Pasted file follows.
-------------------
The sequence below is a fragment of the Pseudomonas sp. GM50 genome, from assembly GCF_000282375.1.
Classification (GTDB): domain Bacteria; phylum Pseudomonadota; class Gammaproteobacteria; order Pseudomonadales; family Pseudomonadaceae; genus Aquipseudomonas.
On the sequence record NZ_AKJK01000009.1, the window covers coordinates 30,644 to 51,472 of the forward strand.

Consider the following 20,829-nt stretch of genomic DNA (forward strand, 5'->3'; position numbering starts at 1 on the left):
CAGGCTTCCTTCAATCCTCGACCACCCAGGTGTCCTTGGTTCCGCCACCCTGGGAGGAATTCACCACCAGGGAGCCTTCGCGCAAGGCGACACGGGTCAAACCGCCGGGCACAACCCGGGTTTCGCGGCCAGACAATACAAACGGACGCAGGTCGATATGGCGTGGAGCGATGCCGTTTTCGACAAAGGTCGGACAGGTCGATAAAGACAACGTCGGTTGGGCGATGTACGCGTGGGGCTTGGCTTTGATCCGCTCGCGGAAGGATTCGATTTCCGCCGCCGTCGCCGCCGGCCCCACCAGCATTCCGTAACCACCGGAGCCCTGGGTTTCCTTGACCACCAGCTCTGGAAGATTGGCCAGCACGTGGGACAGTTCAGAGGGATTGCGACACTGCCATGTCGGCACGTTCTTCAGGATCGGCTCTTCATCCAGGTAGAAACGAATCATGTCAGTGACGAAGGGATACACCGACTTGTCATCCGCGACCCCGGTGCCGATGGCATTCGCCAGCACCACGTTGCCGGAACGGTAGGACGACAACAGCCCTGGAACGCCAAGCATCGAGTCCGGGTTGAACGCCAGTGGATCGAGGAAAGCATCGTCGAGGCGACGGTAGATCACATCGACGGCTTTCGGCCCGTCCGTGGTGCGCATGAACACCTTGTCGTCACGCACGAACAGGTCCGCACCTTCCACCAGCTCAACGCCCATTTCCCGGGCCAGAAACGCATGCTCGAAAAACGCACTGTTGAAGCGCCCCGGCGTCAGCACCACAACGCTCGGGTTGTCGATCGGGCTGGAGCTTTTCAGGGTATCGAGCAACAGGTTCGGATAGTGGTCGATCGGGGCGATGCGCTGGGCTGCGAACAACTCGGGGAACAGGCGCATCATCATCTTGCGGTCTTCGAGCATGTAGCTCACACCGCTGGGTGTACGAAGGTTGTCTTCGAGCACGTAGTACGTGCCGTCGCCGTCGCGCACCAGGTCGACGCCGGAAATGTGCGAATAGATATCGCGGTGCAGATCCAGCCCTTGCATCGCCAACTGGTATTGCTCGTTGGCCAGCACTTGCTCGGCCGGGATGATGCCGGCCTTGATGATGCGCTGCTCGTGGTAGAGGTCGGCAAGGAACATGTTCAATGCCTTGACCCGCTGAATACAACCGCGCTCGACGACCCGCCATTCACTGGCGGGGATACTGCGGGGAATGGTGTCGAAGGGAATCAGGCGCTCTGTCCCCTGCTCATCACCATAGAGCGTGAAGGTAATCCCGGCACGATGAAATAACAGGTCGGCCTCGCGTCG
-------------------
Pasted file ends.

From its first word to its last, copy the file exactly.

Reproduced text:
The sequence below is a fragment of the Pseudomonas sp. GM50 genome, from assembly GCF_000282375.1.
Classification (GTDB): domain Bacteria; phylum Pseudomonadota; class Gammaproteobacteria; order Pseudomonadales; family Pseudomonadaceae; genus Aquipseudomonas.
On the sequence record NZ_AKJK01000009.1, the window covers coordinates 30,644 to 51,472 of the forward strand.

Consider the following 20,829-nt stretch of genomic DNA (forward strand, 5'->3'; position numbering starts at 1 on the left):
CAGGCTTCCTTCAATCCTCGACCACCCAGGTGTCCTTGGTTCCGCCACCCTGGGAGGAATTCACCACCAGGGAGCCTTCGCGCAAGGCGACACGGGTCAAACCGCCGGGCACAACCCGGGTTTCGCGGCCAGACAATACAAACGGACGCAGGTCGATATGGCGTGGAGCGATGCCGTTTTCGACAAAGGTCGGACAGGTCGATAAAGACAACGTCGGTTGGGCGATGTACGCGTGGGGCTTGGCTTTGATCCGCTCGCGGAAGGATTCGATTTCCGCCGCCGTCGCCGCCGGCCCCACCAGCATTCCGTAACCACCGGAGCCCTGGGTTTCCTTGACCACCAGCTCTGGAAGATTGGCCAGCACGTGGGACAGTTCAGAGGGATTGCGACACTGCCATGTCGGCACGTTCTTCAGGATCGGCTCTTCATCCAGGTAGAAACGAATCATGTCAGTGACGAAGGGATACACCGACTTGTCATCCGCGACCCCGGTGCCGATGGCATTCGCCAGCACCACGTTGCCGGAACGGTAGGACGACAACAGCCCTGGAACGCCAAGCATCGAGTCCGGGTTGAACGCCAGTGGATCGAGGAAAGCATCGTCGAGGCGACGGTAGATCACATCGACGGCTTTCGGCCCGTCCGTGGTGCGCATGAACACCTTGTCGTCACGCACGAACAGGTCCGCACCTTCCACCAGCTCAACGCCCATTTCCCGGGCCAGAAACGCATGCTCGAAAAACGCACTGTTGAAGCGCCCCGGCGTCAGCACCACAACGCTCGGGTTGTCGATCGGGCTGGAGCTTTTCAGGGTATCGAGCAACAGGTTCGGATAGTGGTCGATCGGGGCGATGCGCTGGGCTGCGAACAACTCGGGGAACAGGCGCATCATCATCTTGCGGTCTTCGAGCATGTAGCTCACACCGCTGGGTGTACGAAGGTTGTCTTCGAGCACGTAGTACGTGCCGTCGCCGTCGCGCACCAGGTCGACGCCGGAAATGTGCGAATAGATATCGCGGTGCAGATCCAGCCCTTGCATCGCCAACTGGTATTGCTCGTTGGCCAGCACTTGCTCGGCCGGGATGATGCCGGCCTTGATGATGCGCTGCTCGTGGTAGAGGTCGGCAAGGAACATGTTCAATGCCTTGACCCGCTGAATACAACCGCGCTCGACGACCCGCCATTCACTGGCGGGGATACTGCGGGGAATGGTGTCGAAGGGAATCAGGCGCTCTGTCCCCTGCTCATCACCATAGAGCGTGAAGGTAATCCCGGCACGATGAAATAACAGGTCGGCCTCGCGTCG